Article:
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Wednesday, October 22, 2014

Sunday, November 11, 2012
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Prioritise science action plan

Neglect to scientists, researchers lamented at The Daily Star roundtable

The government has to promote scientific research and popularise science studies by offering rewarding career to students to achieve faster economic growth, said leading scientists and researchers at a discussion yesterday.

The Daily Star organised the discussion at The Daily Star Centre on implementation of the recently-made National Science and Technology Action Plan.

The action plan, gazette-notified last month, contains 11 strategic areas and 246 actions for the development and advancement of science and technology while the National Science and Technology Policy of 1986 was updated last year.

In yesterday's discussion, Prof Ahmed Ismail Mustafa, chairman of Bangladesh Council of Scientific and Industrial Research (BCSIR), said scientists had totally been neglected in Bangladesh although the country's poverty alleviation depended much on their financial wellbeing and autonomy of research institutes.

He said despite being an autonomous body and mandated to invent technologies for industrialisation, the BCSIR had to seek ministerial endorsement for all decisions, even for a scientist's visit abroad.

The interest in science education sharply declined in the country, as commerce studies had become much rewarding, said Prof Ahmed, adding that job assurance and financial recognition could attract brilliant students to science studies.

He emphasised scientific researches based on intellectual competence and not at all by the candidates taken under quota provision.

Referring to Malaysia and Ghana, he said Bangladesh must learn how they had developed through investment in science and technology.

Md Anwar Iqbal, a project implementation expert at Bangladesh Agricultural Research Council, said the council was actually a highly bureaucratic body and was dependent on the ministry for any decision.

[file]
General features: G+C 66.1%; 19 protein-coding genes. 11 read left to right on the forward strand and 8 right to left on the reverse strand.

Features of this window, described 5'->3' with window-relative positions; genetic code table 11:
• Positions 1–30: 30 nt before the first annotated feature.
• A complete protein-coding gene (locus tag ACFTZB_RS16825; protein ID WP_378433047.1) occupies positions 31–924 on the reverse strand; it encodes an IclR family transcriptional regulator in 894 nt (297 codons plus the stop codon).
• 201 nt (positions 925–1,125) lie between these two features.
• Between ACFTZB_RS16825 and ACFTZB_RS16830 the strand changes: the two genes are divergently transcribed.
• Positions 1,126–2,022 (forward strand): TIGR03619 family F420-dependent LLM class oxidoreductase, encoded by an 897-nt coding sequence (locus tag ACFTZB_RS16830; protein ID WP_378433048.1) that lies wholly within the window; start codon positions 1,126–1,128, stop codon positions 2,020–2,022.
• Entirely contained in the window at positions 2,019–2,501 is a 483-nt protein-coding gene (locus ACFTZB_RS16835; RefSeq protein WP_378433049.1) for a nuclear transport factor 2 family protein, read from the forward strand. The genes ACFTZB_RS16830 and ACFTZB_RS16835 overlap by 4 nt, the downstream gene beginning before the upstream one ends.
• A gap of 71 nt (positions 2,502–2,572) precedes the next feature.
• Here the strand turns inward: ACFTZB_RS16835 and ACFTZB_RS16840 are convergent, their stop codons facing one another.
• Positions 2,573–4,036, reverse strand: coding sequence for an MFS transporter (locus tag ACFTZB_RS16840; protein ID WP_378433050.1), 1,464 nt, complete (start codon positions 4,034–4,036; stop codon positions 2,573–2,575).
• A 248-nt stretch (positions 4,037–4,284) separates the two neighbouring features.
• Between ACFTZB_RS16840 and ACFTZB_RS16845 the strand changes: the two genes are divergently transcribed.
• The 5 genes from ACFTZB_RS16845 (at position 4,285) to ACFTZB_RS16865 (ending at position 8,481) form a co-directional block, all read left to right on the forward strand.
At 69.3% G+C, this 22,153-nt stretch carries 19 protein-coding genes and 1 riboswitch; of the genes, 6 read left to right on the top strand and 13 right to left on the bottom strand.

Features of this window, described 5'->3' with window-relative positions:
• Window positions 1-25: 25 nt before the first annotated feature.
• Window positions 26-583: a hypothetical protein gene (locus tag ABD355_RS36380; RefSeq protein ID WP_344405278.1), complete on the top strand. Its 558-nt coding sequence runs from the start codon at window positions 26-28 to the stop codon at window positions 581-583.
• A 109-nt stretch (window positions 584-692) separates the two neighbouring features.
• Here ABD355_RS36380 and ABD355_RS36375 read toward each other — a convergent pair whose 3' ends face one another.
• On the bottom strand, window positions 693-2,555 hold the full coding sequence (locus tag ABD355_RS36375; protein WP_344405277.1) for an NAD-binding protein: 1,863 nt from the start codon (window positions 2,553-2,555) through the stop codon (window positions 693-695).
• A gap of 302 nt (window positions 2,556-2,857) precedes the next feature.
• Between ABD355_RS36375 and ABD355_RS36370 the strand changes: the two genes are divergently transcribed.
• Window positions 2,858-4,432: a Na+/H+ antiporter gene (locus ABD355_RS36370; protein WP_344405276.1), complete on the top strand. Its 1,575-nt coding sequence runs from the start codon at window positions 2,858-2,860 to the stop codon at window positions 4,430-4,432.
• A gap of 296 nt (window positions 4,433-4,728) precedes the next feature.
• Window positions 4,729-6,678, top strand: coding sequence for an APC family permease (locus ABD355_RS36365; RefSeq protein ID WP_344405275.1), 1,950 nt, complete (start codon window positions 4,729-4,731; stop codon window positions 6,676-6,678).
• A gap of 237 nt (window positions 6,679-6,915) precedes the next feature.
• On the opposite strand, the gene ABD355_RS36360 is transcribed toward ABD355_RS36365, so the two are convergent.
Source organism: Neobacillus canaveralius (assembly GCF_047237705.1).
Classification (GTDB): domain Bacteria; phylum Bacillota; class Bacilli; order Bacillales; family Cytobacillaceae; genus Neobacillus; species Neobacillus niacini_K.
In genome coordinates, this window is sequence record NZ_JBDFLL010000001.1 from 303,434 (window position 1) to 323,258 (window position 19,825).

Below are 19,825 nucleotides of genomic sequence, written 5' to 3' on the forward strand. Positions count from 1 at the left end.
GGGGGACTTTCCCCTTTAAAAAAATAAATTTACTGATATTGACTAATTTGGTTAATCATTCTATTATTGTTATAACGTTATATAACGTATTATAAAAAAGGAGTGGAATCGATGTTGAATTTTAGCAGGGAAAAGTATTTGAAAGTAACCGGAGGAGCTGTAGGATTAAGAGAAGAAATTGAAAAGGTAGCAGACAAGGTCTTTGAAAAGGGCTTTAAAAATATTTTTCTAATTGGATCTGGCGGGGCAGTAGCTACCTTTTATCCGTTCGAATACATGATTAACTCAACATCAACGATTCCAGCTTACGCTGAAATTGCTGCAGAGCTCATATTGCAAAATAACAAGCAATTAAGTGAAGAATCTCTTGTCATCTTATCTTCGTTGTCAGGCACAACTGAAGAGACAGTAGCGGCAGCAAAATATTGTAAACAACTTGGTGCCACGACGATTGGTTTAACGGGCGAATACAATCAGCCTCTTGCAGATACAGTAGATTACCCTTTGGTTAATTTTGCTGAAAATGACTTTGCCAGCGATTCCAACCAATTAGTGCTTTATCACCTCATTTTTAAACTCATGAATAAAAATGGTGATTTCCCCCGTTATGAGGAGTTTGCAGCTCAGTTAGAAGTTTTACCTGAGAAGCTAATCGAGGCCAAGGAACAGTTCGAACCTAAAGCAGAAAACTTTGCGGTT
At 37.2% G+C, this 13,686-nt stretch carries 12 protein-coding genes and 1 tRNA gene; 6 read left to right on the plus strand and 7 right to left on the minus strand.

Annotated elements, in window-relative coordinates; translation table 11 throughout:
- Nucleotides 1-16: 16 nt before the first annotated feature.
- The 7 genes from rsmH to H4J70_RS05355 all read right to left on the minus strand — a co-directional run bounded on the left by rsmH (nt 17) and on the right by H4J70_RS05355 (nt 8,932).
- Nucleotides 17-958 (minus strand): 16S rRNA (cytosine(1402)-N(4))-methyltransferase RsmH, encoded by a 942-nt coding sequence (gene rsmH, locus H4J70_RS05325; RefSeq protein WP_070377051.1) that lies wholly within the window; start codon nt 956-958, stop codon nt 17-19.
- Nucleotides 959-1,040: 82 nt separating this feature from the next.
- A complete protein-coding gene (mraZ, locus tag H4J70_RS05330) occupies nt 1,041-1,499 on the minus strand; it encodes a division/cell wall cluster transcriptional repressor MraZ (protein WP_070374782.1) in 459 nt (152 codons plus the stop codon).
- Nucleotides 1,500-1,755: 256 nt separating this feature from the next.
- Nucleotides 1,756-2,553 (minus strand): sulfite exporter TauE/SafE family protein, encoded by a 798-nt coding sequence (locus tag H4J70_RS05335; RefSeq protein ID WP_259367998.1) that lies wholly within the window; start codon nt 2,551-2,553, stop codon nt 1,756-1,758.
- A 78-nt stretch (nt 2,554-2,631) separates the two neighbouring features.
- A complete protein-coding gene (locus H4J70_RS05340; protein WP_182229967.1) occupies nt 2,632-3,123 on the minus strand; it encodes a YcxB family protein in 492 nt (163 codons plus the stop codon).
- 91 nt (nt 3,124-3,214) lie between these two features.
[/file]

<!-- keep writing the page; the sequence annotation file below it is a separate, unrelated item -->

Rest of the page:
Giving an instance, Prof Shamima Choudhury of Dhaka University said Taiwan between 2005 and 2010 had seen phenomenal economic progress with the development of computer chips.

Of the 11 strategic goals, popularising science and technology, and development of human resources for need-based researches were vital and the factors should be pursued on priority basis, she said.

Prof Mohammad Yousuf Ali Mollah, dean of Faculty of Science at Dhaka University, said South Korea without having natural resources had emerged as the world's third largest economy through investment in science and technology.

India is a significant next-door example of how to develop on science and technology, he said.

Science studies must be well-founded in the education system and it must continue uninterrupted despite political feuds and divisions, said Prof Ali.

Dilip Kumar Basak, additional secretary to the Ministry of Science and Technology, said although everybody admitted that science and technology was pivotal to the country's economic development, it is not reflected in the national planning.

Moderator of the discussion Prof Naiyyum Choudhury, former secretary of Bangladesh Academy of Sciences, said after 1998, the National Council for Science and Technology headed by the prime minister met only last year.